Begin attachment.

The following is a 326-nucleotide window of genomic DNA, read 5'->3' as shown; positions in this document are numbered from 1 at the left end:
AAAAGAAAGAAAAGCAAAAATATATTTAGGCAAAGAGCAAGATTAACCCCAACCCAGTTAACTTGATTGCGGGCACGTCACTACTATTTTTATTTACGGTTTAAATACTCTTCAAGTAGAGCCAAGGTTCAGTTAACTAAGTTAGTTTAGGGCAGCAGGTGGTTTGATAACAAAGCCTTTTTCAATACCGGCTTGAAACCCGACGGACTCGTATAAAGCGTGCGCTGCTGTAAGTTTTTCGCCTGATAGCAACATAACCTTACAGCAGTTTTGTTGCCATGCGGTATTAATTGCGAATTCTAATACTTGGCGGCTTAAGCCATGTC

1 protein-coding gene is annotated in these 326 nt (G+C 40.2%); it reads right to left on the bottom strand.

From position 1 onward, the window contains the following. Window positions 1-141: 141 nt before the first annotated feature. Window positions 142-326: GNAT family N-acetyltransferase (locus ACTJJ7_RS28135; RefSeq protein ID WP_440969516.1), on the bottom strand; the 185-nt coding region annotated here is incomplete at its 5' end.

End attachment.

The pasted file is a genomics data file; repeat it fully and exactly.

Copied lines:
The following is a 326-nucleotide window of genomic DNA, read 5'->3' as shown; positions in this document are numbered from 1 at the left end:
AAAAGAAAGAAAAGCAAAAATATATTTAGGCAAAGAGCAAGATTAACCCCAACCCAGTTAACTTGATTGCGGGCACGTCACTACTATTTTTATTTACGGTTTAAATACTCTTCAAGTAGAGCCAAGGTTCAGTTAACTAAGTTAGTTTAGGGCAGCAGGTGGTTTGATAACAAAGCCTTTTTCAATACCGGCTTGAAACCCGACGGACTCGTATAAAGCGTGCGCTGCTGTAAGTTTTTCGCCTGATAGCAACATAACCTTACAGCAGTTTTGTTGCCATGCGGTATTAATTGCGAATTCTAATACTTGGCGGCTTAAGCCATGTC

1 protein-coding gene is annotated in these 326 nt (G+C 40.2%); it reads right to left on the bottom strand.

From position 1 onward, the window contains the following. Window positions 1-141: 141 nt before the first annotated feature. Window positions 142-326: GNAT family N-acetyltransferase (locus ACTJJ7_RS28135; RefSeq protein ID WP_440969516.1), on the bottom strand; the 185-nt coding region annotated here is incomplete at its 5' end.